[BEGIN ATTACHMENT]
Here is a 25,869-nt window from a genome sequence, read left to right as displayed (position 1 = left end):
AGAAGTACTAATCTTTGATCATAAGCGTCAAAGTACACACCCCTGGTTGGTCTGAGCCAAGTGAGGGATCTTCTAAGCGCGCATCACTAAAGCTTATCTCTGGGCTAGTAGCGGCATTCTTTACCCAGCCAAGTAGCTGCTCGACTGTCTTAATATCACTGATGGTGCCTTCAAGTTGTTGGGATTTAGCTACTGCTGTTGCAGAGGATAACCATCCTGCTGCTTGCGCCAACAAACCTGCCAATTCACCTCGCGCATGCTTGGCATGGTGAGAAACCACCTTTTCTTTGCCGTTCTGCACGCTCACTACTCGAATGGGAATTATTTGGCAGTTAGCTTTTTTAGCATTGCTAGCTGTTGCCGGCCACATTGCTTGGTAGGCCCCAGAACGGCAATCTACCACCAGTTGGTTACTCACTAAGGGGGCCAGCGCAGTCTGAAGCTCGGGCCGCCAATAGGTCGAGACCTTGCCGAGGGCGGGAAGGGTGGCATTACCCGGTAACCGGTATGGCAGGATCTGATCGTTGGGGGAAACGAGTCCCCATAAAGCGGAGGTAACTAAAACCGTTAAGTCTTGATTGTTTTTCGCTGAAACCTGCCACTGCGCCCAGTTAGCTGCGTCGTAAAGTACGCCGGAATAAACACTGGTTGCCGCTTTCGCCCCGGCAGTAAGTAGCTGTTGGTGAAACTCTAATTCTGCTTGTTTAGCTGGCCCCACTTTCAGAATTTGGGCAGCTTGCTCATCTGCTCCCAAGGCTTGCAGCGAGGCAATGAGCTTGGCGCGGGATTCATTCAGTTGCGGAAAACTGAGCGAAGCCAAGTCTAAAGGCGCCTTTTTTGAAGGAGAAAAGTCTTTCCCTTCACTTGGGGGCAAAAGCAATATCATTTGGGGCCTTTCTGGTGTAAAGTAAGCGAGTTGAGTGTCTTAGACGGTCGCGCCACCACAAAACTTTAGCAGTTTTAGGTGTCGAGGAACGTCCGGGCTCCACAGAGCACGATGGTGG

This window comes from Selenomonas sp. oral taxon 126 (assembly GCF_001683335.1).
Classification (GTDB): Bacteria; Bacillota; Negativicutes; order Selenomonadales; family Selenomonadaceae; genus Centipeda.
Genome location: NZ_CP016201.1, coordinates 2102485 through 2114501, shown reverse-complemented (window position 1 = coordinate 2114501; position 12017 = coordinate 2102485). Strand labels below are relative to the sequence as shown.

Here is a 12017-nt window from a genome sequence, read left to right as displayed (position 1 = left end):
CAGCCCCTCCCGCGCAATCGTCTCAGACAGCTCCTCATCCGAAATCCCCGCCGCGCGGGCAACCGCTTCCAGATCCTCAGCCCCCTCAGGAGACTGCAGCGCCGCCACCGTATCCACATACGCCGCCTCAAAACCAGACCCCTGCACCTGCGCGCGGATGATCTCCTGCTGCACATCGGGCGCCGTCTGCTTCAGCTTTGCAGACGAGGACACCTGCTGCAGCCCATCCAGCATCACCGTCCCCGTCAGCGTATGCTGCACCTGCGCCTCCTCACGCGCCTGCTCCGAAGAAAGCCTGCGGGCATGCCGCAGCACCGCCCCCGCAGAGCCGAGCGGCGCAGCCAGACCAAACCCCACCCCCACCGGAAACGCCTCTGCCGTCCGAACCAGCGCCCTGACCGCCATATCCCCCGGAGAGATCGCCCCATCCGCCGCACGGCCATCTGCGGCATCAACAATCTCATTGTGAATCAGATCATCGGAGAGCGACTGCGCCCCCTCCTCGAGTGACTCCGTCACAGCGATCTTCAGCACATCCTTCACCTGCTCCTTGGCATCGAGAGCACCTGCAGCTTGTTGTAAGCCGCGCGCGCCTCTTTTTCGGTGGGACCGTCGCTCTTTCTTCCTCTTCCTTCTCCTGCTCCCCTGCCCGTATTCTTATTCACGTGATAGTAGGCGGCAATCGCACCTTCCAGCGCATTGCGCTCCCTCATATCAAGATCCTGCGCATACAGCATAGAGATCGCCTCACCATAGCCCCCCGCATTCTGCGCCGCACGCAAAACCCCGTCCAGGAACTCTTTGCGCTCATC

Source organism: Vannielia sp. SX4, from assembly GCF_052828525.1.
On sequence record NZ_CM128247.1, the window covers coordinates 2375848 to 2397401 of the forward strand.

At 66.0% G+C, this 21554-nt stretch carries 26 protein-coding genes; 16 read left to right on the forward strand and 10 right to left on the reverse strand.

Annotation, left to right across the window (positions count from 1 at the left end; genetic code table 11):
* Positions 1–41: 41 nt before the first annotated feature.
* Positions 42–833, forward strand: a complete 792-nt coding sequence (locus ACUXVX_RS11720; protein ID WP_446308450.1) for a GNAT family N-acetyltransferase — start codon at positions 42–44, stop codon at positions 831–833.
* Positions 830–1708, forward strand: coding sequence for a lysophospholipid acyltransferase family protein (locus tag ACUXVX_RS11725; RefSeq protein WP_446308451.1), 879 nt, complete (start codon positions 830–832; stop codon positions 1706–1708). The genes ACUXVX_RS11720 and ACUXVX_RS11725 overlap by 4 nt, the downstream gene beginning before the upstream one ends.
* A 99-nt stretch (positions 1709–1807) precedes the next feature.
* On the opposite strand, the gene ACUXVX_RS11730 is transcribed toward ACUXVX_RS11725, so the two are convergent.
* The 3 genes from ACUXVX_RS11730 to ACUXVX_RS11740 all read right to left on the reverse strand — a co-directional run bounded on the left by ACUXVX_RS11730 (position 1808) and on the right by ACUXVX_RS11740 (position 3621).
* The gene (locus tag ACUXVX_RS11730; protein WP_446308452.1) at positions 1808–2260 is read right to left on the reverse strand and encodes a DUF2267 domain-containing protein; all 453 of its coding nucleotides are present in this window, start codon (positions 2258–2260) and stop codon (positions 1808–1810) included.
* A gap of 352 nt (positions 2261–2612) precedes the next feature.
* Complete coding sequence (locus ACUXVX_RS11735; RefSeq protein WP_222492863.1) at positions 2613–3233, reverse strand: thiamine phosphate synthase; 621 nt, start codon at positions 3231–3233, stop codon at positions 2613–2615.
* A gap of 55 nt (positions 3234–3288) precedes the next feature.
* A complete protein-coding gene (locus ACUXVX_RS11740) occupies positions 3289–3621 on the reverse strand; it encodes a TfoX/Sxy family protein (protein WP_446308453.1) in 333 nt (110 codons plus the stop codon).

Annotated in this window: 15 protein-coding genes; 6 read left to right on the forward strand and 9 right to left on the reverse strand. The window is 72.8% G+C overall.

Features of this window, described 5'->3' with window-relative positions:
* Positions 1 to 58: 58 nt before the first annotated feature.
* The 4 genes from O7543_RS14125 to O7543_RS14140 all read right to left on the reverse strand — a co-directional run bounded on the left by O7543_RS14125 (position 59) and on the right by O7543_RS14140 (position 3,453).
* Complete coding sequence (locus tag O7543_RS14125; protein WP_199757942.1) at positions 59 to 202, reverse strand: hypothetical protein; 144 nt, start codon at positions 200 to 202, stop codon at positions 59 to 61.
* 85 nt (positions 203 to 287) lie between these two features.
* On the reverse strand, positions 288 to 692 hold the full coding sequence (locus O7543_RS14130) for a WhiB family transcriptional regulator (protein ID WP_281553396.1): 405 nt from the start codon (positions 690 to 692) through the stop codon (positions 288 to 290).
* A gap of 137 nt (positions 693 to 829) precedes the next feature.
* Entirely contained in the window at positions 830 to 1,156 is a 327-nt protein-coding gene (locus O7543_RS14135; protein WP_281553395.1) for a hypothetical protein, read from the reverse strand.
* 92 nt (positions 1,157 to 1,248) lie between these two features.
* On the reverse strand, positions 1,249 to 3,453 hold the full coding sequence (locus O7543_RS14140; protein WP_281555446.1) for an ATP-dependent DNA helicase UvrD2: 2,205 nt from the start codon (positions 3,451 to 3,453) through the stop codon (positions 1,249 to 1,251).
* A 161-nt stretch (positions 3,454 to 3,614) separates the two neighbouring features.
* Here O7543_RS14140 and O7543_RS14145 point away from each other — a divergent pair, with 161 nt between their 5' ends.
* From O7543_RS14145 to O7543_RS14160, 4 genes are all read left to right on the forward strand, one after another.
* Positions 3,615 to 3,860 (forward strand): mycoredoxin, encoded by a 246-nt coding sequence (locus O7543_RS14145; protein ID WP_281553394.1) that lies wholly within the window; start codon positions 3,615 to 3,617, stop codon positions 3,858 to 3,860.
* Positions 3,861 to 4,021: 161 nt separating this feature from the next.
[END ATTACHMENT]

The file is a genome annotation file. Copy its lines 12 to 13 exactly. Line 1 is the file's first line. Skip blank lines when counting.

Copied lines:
* Positions 1–41: 41 nt before the first annotated feature.
* Positions 42–833, forward strand: a complete 792-nt coding sequence (locus ACUXVX_RS11720; protein ID WP_446308450.1) for a GNAT family N-acetyltransferase — start codon at positions 42–44, stop codon at positions 831–833.